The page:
I have a very soft spot for Irish chocolate – the ordinary stuff – Maltesers, Mars Bar, Dairy Milk, Bounty, and the like.
I do like miso soup made with potatoes and onions, kenchinjiru, grilled swordfish and hirekatsu – those are my favorites.
What is your favorite place to visit in Japan / Ireland?
Usually at some point during a visit to Monaghan (I`ve brought the family every summer since Clare was born – except this year of course !), we will pull in to the Cathedral car park, and if the door is unlocked we will tip toe up the aisle, remembering Mar 24th, 1990, and how it changed our lives forever. That is my favorite place in Ireland.
My favorite place in Japan is actually gone – it was Paddy Foleys in the basement of the ROA Building, Tokyo`s first Irish pub. Opened in the early 90s by Ambassador Sharkey (Colm`s father), it was a little island of Irish culture at a time when Ireland`s profile in Japan was tiny, an oasis of friendship in the middle of Roppongi.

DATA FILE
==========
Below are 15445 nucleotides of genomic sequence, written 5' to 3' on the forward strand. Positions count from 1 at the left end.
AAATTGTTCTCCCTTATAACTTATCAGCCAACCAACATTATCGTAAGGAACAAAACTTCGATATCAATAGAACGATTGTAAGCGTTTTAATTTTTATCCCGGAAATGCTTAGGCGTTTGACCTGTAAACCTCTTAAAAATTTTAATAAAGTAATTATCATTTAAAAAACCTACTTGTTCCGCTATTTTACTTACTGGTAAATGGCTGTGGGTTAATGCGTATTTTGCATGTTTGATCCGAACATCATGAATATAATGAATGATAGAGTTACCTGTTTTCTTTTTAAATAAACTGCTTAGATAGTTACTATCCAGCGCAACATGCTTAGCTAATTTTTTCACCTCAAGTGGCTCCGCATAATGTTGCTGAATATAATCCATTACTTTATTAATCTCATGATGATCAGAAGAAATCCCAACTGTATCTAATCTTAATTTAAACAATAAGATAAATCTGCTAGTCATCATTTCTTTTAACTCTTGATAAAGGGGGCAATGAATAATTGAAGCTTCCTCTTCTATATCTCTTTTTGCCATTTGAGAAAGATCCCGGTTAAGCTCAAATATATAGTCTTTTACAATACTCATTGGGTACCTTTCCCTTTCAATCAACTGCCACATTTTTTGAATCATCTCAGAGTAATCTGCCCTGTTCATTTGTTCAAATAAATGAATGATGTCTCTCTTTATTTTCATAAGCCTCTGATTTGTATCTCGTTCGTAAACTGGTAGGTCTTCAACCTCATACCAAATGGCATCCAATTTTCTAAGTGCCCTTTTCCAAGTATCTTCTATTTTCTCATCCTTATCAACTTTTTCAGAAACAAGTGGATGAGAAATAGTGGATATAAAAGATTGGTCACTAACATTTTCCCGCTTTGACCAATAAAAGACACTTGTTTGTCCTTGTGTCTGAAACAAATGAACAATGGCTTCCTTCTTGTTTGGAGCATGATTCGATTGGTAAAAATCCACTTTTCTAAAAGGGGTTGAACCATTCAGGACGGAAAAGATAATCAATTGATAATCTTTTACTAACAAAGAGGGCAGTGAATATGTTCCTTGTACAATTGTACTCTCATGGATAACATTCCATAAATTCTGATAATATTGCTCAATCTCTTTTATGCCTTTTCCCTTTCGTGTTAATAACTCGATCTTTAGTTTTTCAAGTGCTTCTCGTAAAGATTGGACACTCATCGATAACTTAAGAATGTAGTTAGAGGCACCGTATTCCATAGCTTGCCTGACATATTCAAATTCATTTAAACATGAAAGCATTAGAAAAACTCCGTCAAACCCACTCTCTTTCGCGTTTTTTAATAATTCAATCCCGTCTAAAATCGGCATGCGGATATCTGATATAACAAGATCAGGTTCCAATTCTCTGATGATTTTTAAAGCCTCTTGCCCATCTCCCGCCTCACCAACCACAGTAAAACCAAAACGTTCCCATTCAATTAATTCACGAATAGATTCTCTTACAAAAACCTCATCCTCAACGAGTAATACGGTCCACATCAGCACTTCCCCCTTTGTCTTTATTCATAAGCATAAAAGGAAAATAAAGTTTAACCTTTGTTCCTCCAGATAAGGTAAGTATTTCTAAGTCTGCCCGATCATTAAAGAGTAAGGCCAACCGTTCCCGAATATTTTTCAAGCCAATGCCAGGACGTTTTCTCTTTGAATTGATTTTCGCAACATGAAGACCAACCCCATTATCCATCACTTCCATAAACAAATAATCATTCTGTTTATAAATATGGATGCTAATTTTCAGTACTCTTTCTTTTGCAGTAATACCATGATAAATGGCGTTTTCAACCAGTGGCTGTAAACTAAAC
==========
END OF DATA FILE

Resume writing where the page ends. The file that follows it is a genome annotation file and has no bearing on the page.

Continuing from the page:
What is one thing that a lot of people don't know about you?
Today everyone messages from their mobile or smartphone, but actually in the 1994-2000 era, an Irish company, Aldiscon Limited, was the market leader in the software that mobile phone companies needed for Short Messaging (SMS, as it was called), with technology developed entirely by engineers in Dublin. Adiscon`s software powered mobile phone messaging in Japan at Docomo, J-Phone and Tuka with annual revenue growing to over $150 million in Japan. I was fortunate enough to be Aldiscon`s Japan Country Manager at that time, and ride that extraordinary roller coaster.